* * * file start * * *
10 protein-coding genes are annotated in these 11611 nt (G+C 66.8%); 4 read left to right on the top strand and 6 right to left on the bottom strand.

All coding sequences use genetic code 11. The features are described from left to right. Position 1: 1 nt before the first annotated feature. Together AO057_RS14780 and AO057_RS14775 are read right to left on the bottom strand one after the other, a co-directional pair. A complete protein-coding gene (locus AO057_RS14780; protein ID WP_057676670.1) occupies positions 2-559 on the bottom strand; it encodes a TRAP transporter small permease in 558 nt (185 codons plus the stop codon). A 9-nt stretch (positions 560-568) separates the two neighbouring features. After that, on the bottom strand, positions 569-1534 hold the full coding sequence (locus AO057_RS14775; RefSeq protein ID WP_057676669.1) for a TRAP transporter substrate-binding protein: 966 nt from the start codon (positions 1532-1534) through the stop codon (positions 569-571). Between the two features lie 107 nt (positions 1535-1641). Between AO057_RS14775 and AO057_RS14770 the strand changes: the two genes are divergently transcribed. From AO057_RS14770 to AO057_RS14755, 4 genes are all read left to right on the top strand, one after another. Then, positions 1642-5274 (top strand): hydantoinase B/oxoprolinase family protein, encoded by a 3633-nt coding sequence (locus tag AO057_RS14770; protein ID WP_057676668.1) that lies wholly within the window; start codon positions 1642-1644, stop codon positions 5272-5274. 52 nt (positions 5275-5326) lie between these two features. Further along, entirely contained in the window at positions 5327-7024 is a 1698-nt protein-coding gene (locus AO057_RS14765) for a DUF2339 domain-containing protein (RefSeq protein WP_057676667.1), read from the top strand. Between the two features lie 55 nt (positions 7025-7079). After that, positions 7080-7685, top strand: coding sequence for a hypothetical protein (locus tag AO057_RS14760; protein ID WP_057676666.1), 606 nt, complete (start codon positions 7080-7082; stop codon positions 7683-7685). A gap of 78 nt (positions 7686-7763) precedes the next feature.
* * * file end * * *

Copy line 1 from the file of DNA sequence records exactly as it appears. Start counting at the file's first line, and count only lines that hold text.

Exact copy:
10 protein-coding genes are annotated in these 11611 nt (G+C 66.8%); 4 read left to right on the top strand and 6 right to left on the bottom strand.